ISG: How has the game development process changed now that so many gamers are playing casino and puzzle-style games? What do you do differently to make sure those gamers come back to try your games in the simulation genre?

MD: I can’t say that we’ve seen any significant changes. Yes, perhaps if we look at the whole market, casino games may have increased their share, for example. But the audience for city-builders and management/tycoon games hasn’t disappeared. To make sure we continue to find new players for our new games, we continue to market to players on mobile and on social—for example, for Sunshine Bay, we took advantage of Facebook’s numerous options to customize ad campaigns.

ISG: Were you surprised to see Sunshine Bay gaining so many active players, despite it not having been officially unveiled?

MD: We’re very happy with how the game has been doing so far.

ISG: How does Road 404 plan to capitalize on its existing fan base to bring new players to Sunshine Bay?

MD: There’s no magic involved. We cross-promote among our games, as you might expect. We’re also actively seeking new players to join as well.

ISG: What sort of content updates can players expect to see in Sunshine Bay going forward?

MD: We always try to engage our players with something new, so there will be many events based on independent ideas that the team has created, or pertaining to traditional holidays like Halloween. And every event implies new quests, new destinations, new collections and so on. Moreover, we plan to add many new features, such as enhancing the game’s social functionality by increasing the presence of friends and presents in the game.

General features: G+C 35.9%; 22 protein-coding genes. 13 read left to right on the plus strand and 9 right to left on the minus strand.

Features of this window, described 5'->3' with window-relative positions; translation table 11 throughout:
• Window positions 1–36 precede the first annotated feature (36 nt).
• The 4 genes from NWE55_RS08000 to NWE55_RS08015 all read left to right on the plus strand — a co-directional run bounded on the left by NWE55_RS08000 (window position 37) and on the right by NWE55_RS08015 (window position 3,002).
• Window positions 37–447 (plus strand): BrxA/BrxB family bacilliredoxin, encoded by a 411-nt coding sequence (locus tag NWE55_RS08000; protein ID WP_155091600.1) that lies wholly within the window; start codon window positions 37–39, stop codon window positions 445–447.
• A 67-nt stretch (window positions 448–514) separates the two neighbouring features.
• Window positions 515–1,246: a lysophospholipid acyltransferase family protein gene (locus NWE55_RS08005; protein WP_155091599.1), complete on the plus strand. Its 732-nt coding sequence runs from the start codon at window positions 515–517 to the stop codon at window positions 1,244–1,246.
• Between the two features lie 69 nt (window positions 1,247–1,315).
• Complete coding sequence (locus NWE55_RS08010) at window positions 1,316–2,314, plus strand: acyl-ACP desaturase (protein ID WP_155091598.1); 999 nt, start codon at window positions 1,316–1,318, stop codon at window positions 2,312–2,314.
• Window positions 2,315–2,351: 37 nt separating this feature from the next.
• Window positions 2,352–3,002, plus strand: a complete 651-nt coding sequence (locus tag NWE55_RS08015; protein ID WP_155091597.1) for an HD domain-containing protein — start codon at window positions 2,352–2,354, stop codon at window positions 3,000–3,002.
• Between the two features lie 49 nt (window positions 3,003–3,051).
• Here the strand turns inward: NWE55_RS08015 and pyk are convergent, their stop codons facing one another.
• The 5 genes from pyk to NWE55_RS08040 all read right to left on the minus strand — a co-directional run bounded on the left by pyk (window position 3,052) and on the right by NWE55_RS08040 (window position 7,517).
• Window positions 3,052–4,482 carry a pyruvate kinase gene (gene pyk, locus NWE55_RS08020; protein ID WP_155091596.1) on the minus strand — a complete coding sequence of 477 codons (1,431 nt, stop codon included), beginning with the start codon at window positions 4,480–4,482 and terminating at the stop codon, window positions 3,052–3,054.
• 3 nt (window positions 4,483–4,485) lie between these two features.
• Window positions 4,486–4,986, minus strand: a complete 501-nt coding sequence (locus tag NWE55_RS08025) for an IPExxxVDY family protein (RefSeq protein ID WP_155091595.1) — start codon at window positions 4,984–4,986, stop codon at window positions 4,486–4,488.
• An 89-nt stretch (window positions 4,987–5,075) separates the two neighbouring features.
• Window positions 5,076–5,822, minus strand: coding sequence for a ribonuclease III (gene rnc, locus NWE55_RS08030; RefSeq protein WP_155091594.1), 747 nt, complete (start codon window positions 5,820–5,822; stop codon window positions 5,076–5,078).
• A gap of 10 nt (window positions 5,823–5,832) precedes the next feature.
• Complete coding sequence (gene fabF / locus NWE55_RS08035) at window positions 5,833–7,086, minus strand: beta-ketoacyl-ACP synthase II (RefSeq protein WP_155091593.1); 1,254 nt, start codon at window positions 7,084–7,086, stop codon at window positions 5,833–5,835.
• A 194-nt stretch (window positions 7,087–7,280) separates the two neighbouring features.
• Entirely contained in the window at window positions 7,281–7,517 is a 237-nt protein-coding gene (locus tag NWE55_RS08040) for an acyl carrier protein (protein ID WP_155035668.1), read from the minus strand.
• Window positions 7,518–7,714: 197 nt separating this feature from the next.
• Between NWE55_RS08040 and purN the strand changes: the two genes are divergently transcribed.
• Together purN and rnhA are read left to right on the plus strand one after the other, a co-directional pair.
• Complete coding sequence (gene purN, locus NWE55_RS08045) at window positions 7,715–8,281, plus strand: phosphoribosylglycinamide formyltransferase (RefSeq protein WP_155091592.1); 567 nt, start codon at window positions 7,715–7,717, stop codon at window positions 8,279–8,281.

As we’ve seen in our game Airport City, development doesn’t stop even several years after the release – we still add new content and new features, and expand the range of platforms on which we make the game available. I’m sure that Sunshine Bay will have a similar future.

Moreover, the launch of mobile versions will be a very important stage of game development – we’re going to give our players the opportunity to play on Facebook, on tablet or by phone using a single, unified profile that works across all platforms, and preserves players’ progress regardless of which platform they’re currently using.

Having cross-platform versions with full synchronization across all devices is a rather difficult task technically, but when the players realize the convenience of this kind of functionality, it will become a serious competitive edge.

ISG: Anything else you’d like to add?

MD: Road 404 is part of the big Game Insight family, and we’re proud to be a part of Game Insight’s success story. This year, Game Insight’s product lineup has become even more interesting, because the company is now diversifying its game portfolio and launching new “mid-core” and “hardcore” titles. For example, earlier this year, we (Game Insight) released the amazing sci-fi role-playing game Starborn Wanderers for iPad, launched cross-platform versions of our massively multiplayer game Dragon Eternity for iOS, Android and Facebook…and we announced Tank Domination and Running Shadow, which will be released later.

In the near future, we’ll launch the beautiful and engrossing hidden-object game Love & Dragons for iPad, new versions of the captivating city-builder Big Business Deluxe for iPhone and Amazon Appstore, and also the mobile versions of Sunshine Bay—which, as we’ve discussed, has already garnered many fans on Facebook.

Sunshine Bay is now available to play for free on Facebook. Check back soon to follow the game on AppData, our tracking service for mobile and social apps and developers.